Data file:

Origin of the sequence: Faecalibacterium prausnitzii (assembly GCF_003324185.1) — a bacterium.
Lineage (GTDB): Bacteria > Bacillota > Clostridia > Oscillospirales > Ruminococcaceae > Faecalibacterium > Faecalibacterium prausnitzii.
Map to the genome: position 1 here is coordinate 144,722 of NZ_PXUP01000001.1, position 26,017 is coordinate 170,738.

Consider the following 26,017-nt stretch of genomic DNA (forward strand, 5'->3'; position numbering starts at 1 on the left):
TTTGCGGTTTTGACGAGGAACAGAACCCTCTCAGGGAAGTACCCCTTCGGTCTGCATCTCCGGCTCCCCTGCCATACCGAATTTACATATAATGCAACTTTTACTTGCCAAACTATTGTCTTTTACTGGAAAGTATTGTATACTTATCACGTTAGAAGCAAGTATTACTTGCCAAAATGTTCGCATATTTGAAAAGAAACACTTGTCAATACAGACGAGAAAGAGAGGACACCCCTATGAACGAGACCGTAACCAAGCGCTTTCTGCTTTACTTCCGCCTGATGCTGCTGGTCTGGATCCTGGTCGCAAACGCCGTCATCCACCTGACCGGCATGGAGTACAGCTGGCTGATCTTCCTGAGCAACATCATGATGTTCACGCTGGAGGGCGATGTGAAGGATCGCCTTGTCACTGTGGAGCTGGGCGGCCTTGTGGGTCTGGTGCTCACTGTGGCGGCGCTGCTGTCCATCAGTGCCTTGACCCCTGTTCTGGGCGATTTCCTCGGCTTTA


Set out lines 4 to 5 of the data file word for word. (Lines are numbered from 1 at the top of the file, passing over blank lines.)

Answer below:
Consider the following 26,017-nt stretch of genomic DNA (forward strand, 5'->3'; position numbering starts at 1 on the left):
TTTGCGGTTTTGACGAGGAACAGAACCCTCTCAGGGAAGTACCCCTTCGGTCTGCATCTCCGGCTCCCCTGCCATACCGAATTTACATATAATGCAACTTTTACTTGCCAAACTATTGTCTTTTACTGGAAAGTATTGTATACTTATCACGTTAGAAGCAAGTATTACTTGCCAAAATGTTCGCATATTTGAAAAGAAACACTTGTCAATACAGACGAGAAAGAGAGGACACCCCTATGAACGAGACCGTAACCAAGCGCTTTCTGCTTTACTTCCGCCTGATGCTGCTGGTCTGGATCCTGGTCGCAAACGCCGTCATCCACCTGACCGGCATGGAGTACAGCTGGCTGATCTTCCTGAGCAACATCATGATGTTCACGCTGGAGGGCGATGTGAAGGATCGCCTTGTCACTGTGGAGCTGGGCGGCCTTGTGGGTCTGGTGCTCACTGTGGCGGCGCTGCTGTCCATCAGTGCCTTGACCCCTGTTCTGGGCGATTTCCTCGGCTTTA